The discordant beat at the University of Arkansas at Little Rock's Bowen School of Law in Little Rock unfortunately continues.
Two UALR law professors who questioned the way an endowed professorship had its title quietly changed to attach the name of William J. Clinton have found their lives and careers significantly altered since a legislative hearing on the name change not long ago.
Professor Tom Sullivan, who earlier this summer sent an open email to the faculty about the Clinton name change, has left the school on his own volition within the past two weeks.
Professor Robert Steinbuch, who publicly questioned the change, has seen both seminar classes he's taught for nearly 20 years yanked away and canceled, and he's been reassigned to teach an unfamiliar class vacated by Sullivan's departure.
Asked about these developments, Bowen Law School Dean Theresa "Terri" Beiner told me in an email exchange that she "cannot comment on personnel matters. Generally, courses are assigned by the Associate Dean for Academic Affairs based on the needs of the law school. Any recent decisions had nothing to do with the Aug. 19th legislative hearing or any events leading up to that hearing."
Well, OK then, Dean Beiner. Yet these changes sure seem to me like interesting timing.
My understanding of the fallout at Bowen following that state Senate hearing into this months-long flap are as follows:
Steinbuch and Sullivan's questions and concerns over the change were validated during the hearing.
UALR's chancellor also interceded to remove Clinton's name from the endowed professorship based on the valid concerns by these professors. The chair of the Senate's State Agencies Committee characterized the outcome as a "capitulation" by the Bowen School in a matter that should never have gone as far as it did.
Steinbuch said he was denied his seniority to teach the now-open Constitutional Law class where the veteran professor has both professional and personal expertise. "Despite applying to teach this class, I was denied. No Jew or conservative has ever taught this critical course," he said.
Instead of his traditional seminars featuring free-market components, Steinbuch said the school is mandating he head a course in criminal law that he's never taught, or even expressed interest in teaching. "Apparently I'm not qualified for the class on our Constitution used by the left for political indoctrination of law students. But I am somehow qualified to teach criminal law in which I have no interest or teaching background?"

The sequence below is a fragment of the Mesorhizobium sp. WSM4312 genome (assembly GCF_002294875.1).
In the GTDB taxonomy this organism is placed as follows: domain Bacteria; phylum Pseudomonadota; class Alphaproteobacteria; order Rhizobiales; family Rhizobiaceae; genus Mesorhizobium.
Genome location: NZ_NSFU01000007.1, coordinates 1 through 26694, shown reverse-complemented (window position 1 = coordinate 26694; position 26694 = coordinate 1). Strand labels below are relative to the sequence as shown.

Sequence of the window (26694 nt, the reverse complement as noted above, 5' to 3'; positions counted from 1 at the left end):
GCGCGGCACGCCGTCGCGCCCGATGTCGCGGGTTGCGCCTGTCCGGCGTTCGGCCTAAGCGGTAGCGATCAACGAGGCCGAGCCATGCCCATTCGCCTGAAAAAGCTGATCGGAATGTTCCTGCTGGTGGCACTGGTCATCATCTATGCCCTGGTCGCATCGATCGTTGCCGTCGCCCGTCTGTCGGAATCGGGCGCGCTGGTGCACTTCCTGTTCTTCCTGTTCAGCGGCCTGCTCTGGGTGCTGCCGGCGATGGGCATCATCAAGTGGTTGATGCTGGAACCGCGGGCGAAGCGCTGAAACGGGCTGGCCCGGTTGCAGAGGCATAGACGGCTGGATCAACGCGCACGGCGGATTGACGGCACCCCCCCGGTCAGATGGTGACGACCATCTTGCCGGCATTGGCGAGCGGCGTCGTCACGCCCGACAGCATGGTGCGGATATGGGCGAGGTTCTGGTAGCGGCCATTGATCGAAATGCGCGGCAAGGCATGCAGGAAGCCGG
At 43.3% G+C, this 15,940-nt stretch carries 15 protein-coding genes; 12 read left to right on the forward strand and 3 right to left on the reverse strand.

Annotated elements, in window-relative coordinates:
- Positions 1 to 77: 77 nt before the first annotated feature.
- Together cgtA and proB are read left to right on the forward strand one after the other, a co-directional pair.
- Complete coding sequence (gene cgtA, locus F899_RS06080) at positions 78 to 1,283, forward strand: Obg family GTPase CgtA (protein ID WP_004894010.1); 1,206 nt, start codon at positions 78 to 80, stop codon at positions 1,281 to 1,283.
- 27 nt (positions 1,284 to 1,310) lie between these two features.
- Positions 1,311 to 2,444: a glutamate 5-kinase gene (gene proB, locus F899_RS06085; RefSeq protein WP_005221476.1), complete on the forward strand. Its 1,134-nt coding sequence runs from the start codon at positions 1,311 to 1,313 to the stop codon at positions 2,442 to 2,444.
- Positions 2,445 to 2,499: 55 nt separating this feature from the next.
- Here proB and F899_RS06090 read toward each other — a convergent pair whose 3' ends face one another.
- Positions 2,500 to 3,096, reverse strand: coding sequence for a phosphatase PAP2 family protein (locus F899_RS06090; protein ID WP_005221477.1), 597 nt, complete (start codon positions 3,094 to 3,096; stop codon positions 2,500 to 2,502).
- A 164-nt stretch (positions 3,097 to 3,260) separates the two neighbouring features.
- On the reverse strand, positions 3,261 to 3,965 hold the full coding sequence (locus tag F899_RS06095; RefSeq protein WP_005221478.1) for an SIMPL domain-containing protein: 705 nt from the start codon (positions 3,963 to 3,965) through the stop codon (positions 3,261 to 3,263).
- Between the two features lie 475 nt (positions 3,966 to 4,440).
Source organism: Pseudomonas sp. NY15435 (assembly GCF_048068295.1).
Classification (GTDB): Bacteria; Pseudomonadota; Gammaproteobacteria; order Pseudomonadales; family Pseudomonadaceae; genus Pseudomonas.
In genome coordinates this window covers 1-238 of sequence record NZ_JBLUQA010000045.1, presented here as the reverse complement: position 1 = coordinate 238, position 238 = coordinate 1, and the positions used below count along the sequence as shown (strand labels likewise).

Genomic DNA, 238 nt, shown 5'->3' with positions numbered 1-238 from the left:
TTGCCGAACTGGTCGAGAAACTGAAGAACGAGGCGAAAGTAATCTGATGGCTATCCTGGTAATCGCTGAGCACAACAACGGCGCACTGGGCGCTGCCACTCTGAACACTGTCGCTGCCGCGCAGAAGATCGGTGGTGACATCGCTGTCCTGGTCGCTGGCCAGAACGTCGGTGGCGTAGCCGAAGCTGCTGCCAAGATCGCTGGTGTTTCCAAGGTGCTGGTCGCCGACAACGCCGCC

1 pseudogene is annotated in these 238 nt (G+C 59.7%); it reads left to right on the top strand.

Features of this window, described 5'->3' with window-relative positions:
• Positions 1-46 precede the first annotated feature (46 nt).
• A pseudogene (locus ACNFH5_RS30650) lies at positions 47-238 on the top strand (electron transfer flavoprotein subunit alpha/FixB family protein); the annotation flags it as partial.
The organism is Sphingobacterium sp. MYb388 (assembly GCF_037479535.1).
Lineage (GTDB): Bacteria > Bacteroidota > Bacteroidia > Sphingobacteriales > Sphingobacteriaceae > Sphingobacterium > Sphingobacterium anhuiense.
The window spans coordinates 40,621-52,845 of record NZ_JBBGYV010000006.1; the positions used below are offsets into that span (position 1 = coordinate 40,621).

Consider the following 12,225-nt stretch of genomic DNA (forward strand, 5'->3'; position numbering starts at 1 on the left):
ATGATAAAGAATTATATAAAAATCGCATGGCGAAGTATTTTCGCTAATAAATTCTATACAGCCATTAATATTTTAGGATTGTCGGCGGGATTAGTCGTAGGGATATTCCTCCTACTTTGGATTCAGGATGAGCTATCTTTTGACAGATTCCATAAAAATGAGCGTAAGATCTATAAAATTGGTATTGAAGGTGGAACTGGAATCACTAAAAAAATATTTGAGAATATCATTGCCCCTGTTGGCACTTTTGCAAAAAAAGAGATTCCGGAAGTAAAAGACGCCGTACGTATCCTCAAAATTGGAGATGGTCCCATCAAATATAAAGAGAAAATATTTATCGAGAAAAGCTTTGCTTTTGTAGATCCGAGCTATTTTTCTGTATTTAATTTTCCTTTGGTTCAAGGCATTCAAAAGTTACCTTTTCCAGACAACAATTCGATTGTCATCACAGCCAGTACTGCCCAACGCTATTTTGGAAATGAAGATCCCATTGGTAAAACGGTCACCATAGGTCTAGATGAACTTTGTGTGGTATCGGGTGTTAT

Known statewide as a legal champion for transparency and freedom of information in governmental actions, Steinbuch said he believes the school also is forcing him into "an overloaded schedule in the spring because it chose to cancel my regular seminars."
"The school also refused to split my 114-person class, resulting in an overloaded classroom that concerns me, especially regarding the ongoing spread of covid." The dean did split another professor's class, he said.
Understandably perturbed by these developments since he raised the issue of Clinton's name being quietly attached to the Constitutional Law endowed chair, Steinbuch said he's informed Sen. Jason Rapert, the chair of the State Agencies Committee, of his treatment and is waiting to see whether the situation necessitates yet another hearing.
Public legislative hearings on contentious and controversial issues involving state institutions provide valuable oversight and an incentive not to wind up being summoned to testify at one.
I certainly recall the low-stakes pettiness of academia I've witnessed. The results I've written about after these two UALR law professors publicly raised legitimate and validated issues reminds me of those years.
In the news
Several items in the news have captured my attention.
I was more sobered than surprised to read a report by an ABC affiliate in North Carolina that said those in that state who chose not be be vaccinated proved 15.4 times (or 1,540 percent) more likely to die from a covid-19 infection during the four weeks ending Aug. 21 than those who took the shots, according to a weekly surveillance report from the North Carolina Department of Health and Human Services.
Seniors may one day be able to include certain aspects of dental care in their Medicare coverage. One story said America has huge numbers of older citizens with untreated health-threatening dental conditions who would benefit. Nearly half of those 65 and older supposedly don't visit a dentist and as many as one of every five have lost all their natural teeth.
Sure makes this septuagenarian even more thankful for my caring dentist, Dr. Derrick Johnson at Integrated Dentistry in Bentonville.
Now go out into the world and treat everyone you meet exactly like you want them to treat you.
Mike Masterson is a longtime Arkansas journalist, was editor of three Arkansas dailies and headed the master's journalism program at Ohio State University. Email him at firstname.lastname@example.org.